Provided that no such complaint shall be entertained unless the National Commission, the State Commission or the District Forum, as the case may be, records its reasons for condoning such delay.

Thus, if a complaint is filed after 2 years from the date at which the cause of action arises, the court can dismiss the complaint under Section 24. This principle has been applied in a large array of cases. For instance, when a complaint was filed by three brothers against a builder 4 years after the cause of action arose, the complaint was dismissed by the Maharashtra Commission.

NECESSITY FOR REASONS

It has been clearly mentioned in the Act that the Court has to record the reasons in writing while terming any complaint as frivolous or vexatious. When the Complaint is dismissed with cost without assigning any reason, it would not be considered proper, and imposition of costs will also not be justified.[4]

Also, it was explicitly stated by the apex court that “Reasons are the links between the materials on which certain conclusions are based and the actual conclusions”[5]

RECENT DEVELOPMENT

As the number of frivolous complaints being filed in the court have increased tremendously, the courts have started taking stringent steps with respect to certain sectors. An example of a recent development is a judgement of the apex court given by a bench comprising of Justice Markandey Katju and RM Lodha delivered on February 17, 2009 which held that police cannot arrest doctors in cases of medical negligence without prima facie evidence. The bench said that frivolous complaints against doctors have increased by leaps and bounds, thus it is necessary to have certain safety measures. The bench also restrained consumer forums from issuing notices against doctors in cases of medical negligence, without seeking any expert opinion.  This is an important decision of the court, as the number of frivolous cases against doctors are on the rise, and it is important to protect the doctors who have actually not been negligent in performing their duties.

DISCLOSING INFORMATION TO THE FORUM

In many instances, in spite of being provided with the necessary services, complainants file a case in the consumer forums, complainants conceal important information from the courts in order to have a strong case. For instance, in a recent decision by the Bangalore Consumer Forum, a passenger was directed to pay Kingfisher Airlines an amount of Rs 6,000/- for filing a frivolous complaint against them. The Complainant informed the court that his flight was cancelled due to technical failure at the last moment and he suffered monetary loss as well as mental agony due to this. However, he did not inform the court that kingfisher airlines had informed him about the cancellation of flight well in advance, and his money was also refunded. The court observed that the complainant had filed the case in order to harass the opponent and to waste the time of the court.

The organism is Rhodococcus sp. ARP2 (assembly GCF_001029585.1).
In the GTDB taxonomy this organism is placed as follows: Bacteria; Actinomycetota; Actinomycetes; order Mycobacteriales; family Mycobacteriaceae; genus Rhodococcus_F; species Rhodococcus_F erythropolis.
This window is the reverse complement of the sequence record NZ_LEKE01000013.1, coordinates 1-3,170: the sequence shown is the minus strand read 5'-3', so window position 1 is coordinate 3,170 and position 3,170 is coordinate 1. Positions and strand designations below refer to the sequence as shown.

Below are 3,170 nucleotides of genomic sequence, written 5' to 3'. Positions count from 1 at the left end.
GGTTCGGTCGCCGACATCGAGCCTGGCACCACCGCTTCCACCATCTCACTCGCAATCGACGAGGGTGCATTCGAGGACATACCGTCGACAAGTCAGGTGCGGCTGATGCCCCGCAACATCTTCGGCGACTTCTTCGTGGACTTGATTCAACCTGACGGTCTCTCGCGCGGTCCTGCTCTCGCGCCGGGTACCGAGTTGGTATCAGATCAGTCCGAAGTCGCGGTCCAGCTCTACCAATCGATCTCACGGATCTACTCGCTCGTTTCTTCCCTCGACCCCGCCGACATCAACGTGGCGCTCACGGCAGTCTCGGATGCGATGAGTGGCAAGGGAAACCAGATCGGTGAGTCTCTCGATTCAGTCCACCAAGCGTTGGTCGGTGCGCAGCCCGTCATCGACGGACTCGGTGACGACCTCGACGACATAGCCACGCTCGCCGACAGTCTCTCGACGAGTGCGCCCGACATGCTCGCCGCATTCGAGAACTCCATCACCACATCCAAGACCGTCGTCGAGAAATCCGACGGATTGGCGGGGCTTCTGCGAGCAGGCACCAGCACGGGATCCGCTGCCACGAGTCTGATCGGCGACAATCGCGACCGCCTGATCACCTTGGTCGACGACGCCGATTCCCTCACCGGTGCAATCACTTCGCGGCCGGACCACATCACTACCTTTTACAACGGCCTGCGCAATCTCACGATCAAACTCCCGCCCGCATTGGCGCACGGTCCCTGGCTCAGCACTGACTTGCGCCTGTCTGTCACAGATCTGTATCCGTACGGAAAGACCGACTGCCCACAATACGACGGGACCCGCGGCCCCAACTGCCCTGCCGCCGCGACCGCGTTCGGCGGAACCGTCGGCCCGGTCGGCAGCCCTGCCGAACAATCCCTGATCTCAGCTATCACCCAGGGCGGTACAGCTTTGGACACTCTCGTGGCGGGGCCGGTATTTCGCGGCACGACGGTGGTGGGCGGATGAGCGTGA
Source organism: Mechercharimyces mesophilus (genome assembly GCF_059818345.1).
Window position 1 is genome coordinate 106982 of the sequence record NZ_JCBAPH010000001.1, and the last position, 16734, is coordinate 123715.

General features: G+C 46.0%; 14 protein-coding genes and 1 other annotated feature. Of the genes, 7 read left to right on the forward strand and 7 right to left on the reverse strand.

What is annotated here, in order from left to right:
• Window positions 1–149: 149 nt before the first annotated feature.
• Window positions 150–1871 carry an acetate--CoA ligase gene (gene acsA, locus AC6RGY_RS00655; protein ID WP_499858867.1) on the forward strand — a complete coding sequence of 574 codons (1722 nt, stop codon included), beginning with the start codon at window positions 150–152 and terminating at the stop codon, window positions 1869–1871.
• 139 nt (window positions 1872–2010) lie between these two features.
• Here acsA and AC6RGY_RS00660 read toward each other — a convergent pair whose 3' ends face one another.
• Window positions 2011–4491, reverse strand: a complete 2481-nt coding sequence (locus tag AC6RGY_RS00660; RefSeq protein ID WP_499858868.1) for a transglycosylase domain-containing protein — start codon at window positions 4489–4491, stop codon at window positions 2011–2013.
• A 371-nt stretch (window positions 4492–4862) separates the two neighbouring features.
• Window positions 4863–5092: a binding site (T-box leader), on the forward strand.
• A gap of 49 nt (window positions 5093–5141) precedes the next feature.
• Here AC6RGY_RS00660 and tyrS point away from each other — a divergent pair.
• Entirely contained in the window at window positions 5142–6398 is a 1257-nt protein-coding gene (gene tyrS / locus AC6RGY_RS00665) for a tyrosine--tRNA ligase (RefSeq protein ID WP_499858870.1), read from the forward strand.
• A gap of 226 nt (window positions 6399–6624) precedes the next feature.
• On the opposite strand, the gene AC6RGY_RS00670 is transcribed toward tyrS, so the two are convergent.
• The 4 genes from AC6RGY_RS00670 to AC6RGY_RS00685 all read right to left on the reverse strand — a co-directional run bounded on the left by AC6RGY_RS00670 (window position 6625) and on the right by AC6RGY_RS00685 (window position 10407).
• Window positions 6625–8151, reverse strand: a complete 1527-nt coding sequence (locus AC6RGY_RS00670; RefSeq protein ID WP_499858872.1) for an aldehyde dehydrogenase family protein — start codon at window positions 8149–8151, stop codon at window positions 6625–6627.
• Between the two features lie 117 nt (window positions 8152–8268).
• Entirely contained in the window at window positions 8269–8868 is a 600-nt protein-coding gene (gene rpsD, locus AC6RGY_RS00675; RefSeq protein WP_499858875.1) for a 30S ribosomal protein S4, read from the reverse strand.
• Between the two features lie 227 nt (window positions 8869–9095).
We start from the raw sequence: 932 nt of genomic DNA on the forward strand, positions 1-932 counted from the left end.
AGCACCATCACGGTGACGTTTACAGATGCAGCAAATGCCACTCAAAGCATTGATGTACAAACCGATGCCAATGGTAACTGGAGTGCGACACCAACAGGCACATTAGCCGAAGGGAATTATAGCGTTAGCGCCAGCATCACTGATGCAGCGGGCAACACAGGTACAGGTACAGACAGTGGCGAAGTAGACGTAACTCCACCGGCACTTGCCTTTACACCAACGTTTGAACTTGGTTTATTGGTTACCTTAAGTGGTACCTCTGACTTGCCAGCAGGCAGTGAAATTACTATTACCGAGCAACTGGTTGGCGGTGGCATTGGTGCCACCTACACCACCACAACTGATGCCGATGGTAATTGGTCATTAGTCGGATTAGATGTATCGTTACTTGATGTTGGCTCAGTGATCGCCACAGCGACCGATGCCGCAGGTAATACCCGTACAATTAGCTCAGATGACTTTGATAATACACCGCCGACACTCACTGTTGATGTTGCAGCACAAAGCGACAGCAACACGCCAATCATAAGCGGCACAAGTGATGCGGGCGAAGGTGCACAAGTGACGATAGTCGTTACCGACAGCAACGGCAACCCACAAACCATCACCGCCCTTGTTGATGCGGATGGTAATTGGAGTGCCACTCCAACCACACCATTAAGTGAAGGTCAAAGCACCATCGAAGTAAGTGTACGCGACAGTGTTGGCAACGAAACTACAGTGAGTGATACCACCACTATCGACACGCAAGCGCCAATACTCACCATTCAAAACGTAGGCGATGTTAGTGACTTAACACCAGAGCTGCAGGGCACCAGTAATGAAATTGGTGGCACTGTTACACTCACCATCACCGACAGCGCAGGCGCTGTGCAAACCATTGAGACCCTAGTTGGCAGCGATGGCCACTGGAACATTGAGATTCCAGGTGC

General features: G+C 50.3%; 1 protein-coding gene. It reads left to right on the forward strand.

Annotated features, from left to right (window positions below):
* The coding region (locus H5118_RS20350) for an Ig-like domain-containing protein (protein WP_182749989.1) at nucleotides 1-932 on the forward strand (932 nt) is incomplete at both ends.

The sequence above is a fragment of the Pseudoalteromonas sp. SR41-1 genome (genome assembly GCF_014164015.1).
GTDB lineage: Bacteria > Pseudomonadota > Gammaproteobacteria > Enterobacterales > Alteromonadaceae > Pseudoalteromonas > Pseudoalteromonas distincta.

Thus, it is important that the complainant reveals all the important information while presenting his case in the court.  Otherwise, the court may order compensation to the Opposite Party due to the negligence of the complainant.

CONCLUSION

The foregoing facts make it clear that a large number of frivolous cases are filed regularly by consumers.

 It is pertinent to note that the number of cases pending in the consumer courts is extremely high, and if vexatious complaints are lodged in the courts now and again, it will lead to undue wastage of time and can  also result in harassment and defamation of prominent manufacturers and service providers.

Also, in certain situations, consumers file complaints in consumer forums merely because the court fee is low. However, these complaints do not fall under its purview and should be discouraged.[6]

There have been talks off late to increase the amount of compensation from Rs 10,000/- to Rs 1,00,000/-. This would be a welcome step as it would go a long way in discouraging consumers from filing vexatious frivolous complaints. Now, as never before, there is a dire need to strengthen existing mechanisms and to develop new mechanisms to deal effectively with such complaints.

A lot of steps have been taken in pursuance of this goal, but a lot still remains to be done.

By: Rahul Bajaj

[1] Balkaji v Mukand Singh, AIR 1920 Nag 108.

[2] Dwarka Dheesh Investments v NK Bhatia and Anr 2012 CPR 305.

[3] Sallemuddin v Dr Sunil Malhotra, III(2006) CPJ 396 : 296 (3) CLT 450 (NC).

[4] Pankaj Gupta v Chandigarh Housing Board, 2004 (1) CPR 12 ( U.T Chandigarh).

[5] Gurdial Singh Fijji v State of Punjab (1979) 2 SCC 368 (377) :AIR 1979 SC1622.

[6] Orissa vegetable oil complex limited v State of Orissa 1994 (1) CPR 32.